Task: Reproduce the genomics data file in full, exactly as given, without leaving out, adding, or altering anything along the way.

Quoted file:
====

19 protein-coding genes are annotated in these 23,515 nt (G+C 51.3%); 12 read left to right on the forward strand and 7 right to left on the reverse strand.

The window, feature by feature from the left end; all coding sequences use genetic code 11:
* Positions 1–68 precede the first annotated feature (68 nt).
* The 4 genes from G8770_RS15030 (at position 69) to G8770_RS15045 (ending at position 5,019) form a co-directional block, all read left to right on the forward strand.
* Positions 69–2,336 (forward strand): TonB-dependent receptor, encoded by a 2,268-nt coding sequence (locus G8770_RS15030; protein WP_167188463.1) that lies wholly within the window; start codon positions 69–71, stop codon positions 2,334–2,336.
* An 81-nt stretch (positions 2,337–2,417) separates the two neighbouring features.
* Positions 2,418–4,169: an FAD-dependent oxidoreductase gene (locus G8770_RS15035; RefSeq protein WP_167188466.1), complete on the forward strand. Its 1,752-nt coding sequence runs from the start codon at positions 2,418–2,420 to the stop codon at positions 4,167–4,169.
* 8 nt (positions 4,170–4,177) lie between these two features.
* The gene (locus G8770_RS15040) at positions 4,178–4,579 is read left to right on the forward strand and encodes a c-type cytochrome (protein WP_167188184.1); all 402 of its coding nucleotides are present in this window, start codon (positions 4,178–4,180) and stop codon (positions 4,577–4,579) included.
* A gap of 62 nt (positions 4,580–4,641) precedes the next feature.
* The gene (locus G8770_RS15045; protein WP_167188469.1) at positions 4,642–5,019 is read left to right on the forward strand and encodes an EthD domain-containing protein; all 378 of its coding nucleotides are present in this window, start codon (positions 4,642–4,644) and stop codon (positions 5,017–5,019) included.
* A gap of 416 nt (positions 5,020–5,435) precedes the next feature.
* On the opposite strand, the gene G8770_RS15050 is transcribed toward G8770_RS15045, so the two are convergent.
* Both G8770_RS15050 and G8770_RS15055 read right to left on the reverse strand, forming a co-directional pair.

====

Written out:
19 protein-coding genes are annotated in these 23,515 nt (G+C 51.3%); 12 read left to right on the forward strand and 7 right to left on the reverse strand.

The window, feature by feature from the left end; all coding sequences use genetic code 11:
* Positions 1–68 precede the first annotated feature (68 nt).
* The 4 genes from G8770_RS15030 (at position 69) to G8770_RS15045 (ending at position 5,019) form a co-directional block, all read left to right on the forward strand.
* Positions 69–2,336 (forward strand): TonB-dependent receptor, encoded by a 2,268-nt coding sequence (locus G8770_RS15030; protein WP_167188463.1) that lies wholly within the window; start codon positions 69–71, stop codon positions 2,334–2,336.
* An 81-nt stretch (positions 2,337–2,417) separates the two neighbouring features.
* Positions 2,418–4,169: an FAD-dependent oxidoreductase gene (locus G8770_RS15035; RefSeq protein WP_167188466.1), complete on the forward strand. Its 1,752-nt coding sequence runs from the start codon at positions 2,418–2,420 to the stop codon at positions 4,167–4,169.
* 8 nt (positions 4,170–4,177) lie between these two features.
* The gene (locus G8770_RS15040) at positions 4,178–4,579 is read left to right on the forward strand and encodes a c-type cytochrome (protein WP_167188184.1); all 402 of its coding nucleotides are present in this window, start codon (positions 4,178–4,180) and stop codon (positions 4,577–4,579) included.
* A gap of 62 nt (positions 4,580–4,641) precedes the next feature.
* The gene (locus G8770_RS15045; protein WP_167188469.1) at positions 4,642–5,019 is read left to right on the forward strand and encodes an EthD domain-containing protein; all 378 of its coding nucleotides are present in this window, start codon (positions 4,642–4,644) and stop codon (positions 5,017–5,019) included.
* A gap of 416 nt (positions 5,020–5,435) precedes the next feature.
* On the opposite strand, the gene G8770_RS15050 is transcribed toward G8770_RS15045, so the two are convergent.
* Both G8770_RS15050 and G8770_RS15055 read right to left on the reverse strand, forming a co-directional pair.